public affairs associate for the
Cleveland Foundation. They
reside at 4188 Bridgewater
Pkwy., Stow, OH 44243.
Carolyn Kent recently
earned a master of business
administration degree from
The Ohio State University
Fisher College of Business.
She is a marketing manager in
private banking for JPMorgan.
She resides at 785 Ficus Dr.,
Columbus, OH 43085.
|33|
ALUMNI spotlight
Alumni, Faculty and
Students Join for
Amphibian Research
You can never predict where a casual conversation
will lead.
In 2002, Dr. Elizabeth (West ’64) Davidson, a professor at Arizona State University, was on sabbatical
teaching a class in biology at Mount Union College.
A conversation with Dr. Brandon Sheafor, associate
professor of biology, led to six years of collaboration
between Mount Union biologists and scientists studying amphibian disease and decline world-wide.
The amphibian research soon drew in Mount Union’s
Dr. Jon Scott, professor of biology and dean of the Division of Mathematics and Science, as well as several
students. Two of these students, Meredith Boley ’06
and Robert Brucker ’07, who went on to graduate studies, were collaborators on the amphibian project.
In 2004, Sheafor spent his sabbatical at Arizona State
where he worked with Davidson, researching how
salamanders can become infected but not die from
a fungus that kills frogs. Sheafor, Scott and their students have discovered traces of the deadly fungus in
museum specimens in Ohio dating back to the 1970s
and are currently collaborating with the Cleveland
Metroparks Zoo exploring whether rare frogs held in
their captive breeding program may be bred to become
resistant to the fungus.
Since 2004, the Mount Union scientists and students
have attended amphibian disease meetings hosted
by Arizona State. In November 2008, Sheafor, Scott,
student Jason Latimer ’09, Davidson and Brucker
joined 60 scientists to hear about the current discoveries in the field.
Vy Lam resides at 12520
Edgewater Dr., Lakewood, OH
44107.
reside at 1062 Via Saint Andrea
Pl., Henderson, NV 89011.
L i n d s ay B r i n k m a n n is an
eighth grade history teacher
for Volusia County Schools
and was named Social Studies
Teacher of the Year. She resides
at 2870 Valmont Ln., Deltona,
FL 32738.
Mi c hel l e (Mo c a r s ki ) and
Jeffrey ‘06 Legan reside at
6442 Rubystone Ln., Medina,
OH 44256. She is a teacher at
Highland Middle School. He is a
business analyst for RGIS.
Nicole Matthews recently
earned a master of arts degree
in English, composition studies
from The University of Akron
and is a director of development
and research for the university.
She resides at 2332 Ravenna
Rd., Ravenna, OH 44266.
Michael Newman is a
maintenance worker for Salem
Community Center. He resides
at 1535 Highland Ave., Salem,
OH 44460.
Tif fany Neal is a literacy
coach at Episcopal Children’s
Services. She resides at 1135
Bert Rd., Apt. A1, Jacksonville,
FL 32211.
Erica Painting is an occupational
therapist at University Hospital’s
Case Medical Center. She
resides at 2374 Euclid Heights
Blvd., Apt. 205, Cleveland
Heights, OH 44106.
Matthew Ramsey is a senior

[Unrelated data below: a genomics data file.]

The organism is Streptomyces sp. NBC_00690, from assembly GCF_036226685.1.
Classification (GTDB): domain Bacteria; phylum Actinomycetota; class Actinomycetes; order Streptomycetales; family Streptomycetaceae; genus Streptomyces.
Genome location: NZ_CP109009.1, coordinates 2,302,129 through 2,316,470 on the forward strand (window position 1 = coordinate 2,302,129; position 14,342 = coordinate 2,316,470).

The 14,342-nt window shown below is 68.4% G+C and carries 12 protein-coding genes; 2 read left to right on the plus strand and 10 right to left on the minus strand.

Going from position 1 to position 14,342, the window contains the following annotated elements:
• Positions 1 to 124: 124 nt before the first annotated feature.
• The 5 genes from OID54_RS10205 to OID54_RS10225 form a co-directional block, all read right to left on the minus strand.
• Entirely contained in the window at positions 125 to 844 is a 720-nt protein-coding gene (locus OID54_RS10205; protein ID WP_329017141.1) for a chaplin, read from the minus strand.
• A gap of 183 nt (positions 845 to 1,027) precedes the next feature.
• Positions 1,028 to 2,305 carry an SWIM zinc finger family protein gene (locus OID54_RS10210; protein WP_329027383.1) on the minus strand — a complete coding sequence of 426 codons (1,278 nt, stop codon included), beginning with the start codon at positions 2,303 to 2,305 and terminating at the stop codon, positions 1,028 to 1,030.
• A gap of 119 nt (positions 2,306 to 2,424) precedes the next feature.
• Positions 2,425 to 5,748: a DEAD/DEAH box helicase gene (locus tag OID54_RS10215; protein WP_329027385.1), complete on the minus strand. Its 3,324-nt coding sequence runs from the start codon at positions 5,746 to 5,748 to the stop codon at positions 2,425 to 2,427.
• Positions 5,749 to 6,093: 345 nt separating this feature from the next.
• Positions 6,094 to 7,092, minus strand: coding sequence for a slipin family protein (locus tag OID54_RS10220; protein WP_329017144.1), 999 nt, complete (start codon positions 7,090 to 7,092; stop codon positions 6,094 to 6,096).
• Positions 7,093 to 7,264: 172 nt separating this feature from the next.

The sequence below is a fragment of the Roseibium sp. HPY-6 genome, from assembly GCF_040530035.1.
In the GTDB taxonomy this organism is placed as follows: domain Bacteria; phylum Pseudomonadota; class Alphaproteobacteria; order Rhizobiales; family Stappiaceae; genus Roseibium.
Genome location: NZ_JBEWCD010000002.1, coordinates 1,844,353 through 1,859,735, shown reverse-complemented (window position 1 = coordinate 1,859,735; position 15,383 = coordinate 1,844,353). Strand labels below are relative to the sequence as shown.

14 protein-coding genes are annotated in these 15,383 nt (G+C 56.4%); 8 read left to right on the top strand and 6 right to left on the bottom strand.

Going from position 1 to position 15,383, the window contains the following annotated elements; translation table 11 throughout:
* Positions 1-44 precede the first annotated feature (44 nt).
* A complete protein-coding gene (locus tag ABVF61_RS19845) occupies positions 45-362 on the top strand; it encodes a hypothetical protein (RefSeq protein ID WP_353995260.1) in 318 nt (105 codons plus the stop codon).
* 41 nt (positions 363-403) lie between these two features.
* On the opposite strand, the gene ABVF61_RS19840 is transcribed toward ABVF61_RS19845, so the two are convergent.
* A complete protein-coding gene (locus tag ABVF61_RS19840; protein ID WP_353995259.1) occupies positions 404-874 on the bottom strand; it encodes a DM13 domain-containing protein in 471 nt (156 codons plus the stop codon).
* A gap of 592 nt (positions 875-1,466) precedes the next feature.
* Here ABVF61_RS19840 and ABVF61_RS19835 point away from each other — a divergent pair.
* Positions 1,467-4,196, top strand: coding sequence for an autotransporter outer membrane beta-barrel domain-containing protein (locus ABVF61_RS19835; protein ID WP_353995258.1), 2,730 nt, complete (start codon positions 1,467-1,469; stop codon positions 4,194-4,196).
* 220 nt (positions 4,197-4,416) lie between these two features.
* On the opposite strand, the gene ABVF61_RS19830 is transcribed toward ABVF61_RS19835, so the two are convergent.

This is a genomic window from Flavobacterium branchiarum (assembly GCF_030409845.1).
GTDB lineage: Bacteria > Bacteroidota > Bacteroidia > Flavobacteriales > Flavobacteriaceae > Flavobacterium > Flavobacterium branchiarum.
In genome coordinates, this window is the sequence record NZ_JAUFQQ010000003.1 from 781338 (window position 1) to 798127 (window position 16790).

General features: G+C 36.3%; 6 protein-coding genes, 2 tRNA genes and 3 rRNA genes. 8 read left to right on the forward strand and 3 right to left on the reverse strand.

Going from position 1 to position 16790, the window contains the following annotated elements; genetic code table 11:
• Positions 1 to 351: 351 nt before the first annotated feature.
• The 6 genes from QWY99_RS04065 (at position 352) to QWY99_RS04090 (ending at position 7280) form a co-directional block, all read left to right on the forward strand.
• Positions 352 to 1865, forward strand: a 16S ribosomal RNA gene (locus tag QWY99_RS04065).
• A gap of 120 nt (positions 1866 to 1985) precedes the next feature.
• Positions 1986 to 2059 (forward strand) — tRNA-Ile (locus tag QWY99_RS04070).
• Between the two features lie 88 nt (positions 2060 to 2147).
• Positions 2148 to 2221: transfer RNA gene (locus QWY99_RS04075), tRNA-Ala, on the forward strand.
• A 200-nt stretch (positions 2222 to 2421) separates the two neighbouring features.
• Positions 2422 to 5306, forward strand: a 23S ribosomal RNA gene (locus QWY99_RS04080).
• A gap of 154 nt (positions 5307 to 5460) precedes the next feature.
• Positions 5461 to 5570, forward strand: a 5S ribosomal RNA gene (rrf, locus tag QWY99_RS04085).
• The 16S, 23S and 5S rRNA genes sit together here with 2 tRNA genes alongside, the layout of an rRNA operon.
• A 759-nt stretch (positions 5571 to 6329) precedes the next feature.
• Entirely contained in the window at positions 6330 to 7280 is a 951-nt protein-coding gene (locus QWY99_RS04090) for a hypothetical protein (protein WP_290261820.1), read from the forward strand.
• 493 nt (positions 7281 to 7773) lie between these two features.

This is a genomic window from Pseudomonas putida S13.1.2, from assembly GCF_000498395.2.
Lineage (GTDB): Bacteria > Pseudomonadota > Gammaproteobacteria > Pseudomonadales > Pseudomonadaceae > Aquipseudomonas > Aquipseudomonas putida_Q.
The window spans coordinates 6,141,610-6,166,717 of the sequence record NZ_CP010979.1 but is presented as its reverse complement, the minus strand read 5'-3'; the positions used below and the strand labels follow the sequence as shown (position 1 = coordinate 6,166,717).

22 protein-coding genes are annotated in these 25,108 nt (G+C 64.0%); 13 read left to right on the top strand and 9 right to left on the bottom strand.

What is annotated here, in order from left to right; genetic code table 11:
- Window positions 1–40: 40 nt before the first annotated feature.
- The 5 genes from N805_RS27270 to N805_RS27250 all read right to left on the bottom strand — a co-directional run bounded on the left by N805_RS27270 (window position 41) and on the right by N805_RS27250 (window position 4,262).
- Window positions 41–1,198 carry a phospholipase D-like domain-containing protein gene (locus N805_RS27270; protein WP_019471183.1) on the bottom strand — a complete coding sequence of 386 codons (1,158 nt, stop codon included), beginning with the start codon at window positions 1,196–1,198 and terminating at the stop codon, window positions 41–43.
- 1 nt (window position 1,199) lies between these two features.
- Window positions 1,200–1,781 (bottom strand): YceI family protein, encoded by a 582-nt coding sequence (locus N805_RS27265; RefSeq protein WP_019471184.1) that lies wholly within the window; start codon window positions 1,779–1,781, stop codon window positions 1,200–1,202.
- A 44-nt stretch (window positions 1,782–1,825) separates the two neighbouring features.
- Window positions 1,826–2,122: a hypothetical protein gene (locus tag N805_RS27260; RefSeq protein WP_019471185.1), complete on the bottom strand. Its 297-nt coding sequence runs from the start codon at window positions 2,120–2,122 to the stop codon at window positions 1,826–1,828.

a u d i to r fo r M a l o n ey a n d
Novotny, LLC. He resides at
9218 Highland Creek Ave. NW,
North Canton, OH 44720.
Kate Reeves recently
earned a master of business
administration degree from
Ashland University. She is an
assistant manager, consumer
direct for the J. M. Smucker
Company.
Elizabeth Semancik resides at
12900 Lake Ave., Apt. 1605,
Lakewood, OH 44107.
Kelly (Heinzman) and Craig
Stutzman announce the birth
of a daughter, Mallory Marie,
on Februar y 29, 2008 who
joins sibling Luke, 2. She is
an intervention specialist for
Tusky Valley Local Schools.
He is an English teacher for
North Canton City Schools.
They reside at 539 2nd St. NW,
Carrollton, OH 44615.
Br andice Tolson and Jim
Schnabel ’02 were married
June 7, 2008. The wedding
party included best man Brian
Rutherford ’02, maid of honor
Simi Malone and bridesmaid
Kate Carnell ’00. Brandice
recently earned a master’s
degree in social work from
The University of Akron. Jim
is a licensed electrician. They
reside at 2707 38th St. NW, Apt.
G, Canton, OH 44709.
Pictured at Arizona State University are Dr. Brandon Sheafor,
associate professor of biology at Mount Union; Jason Latimer
’09; Robert Brucker ’07; Dr. Jonathan Scott, professor of biology
and dean of the Division of Mathematics and Science at Mount
Union; and Elizabeth (West ’64) Davidson, a professor at Arizona
State University.
|34|
Kacy and Rebecca (Griffith ’03)
Carter are the parents of Annie,
4 and Ella, 1. He is a teacher
and assistant football coach
for Jackson Local Schools.
She is a choir director and
drama director for Brown Local
Schools.
Joe Culler is a teacher for Kiski
Area School District.
Matthew Ferrel resides at 7040
Hills & Dales Rd. NW, Apt. A34,
Canton, OH 44708. He is a
sample control technician for
Test America Laboratory and
recently received the Quarterly
Safety Award for 2008.
Justina Flanagan and
C h r i s to p h e r H a fe l y we re
married June 14, 2008. She is an
elementary teacher for Liberty
Local School District and
recently earned the Giant Eagle
Teacher Class Act Award.
Brandy (Warner) and Jonathan
Franks announce the birth of
a son, Tyler Warner, on March
12, 2008. She is founder and
president of Absorbent Minds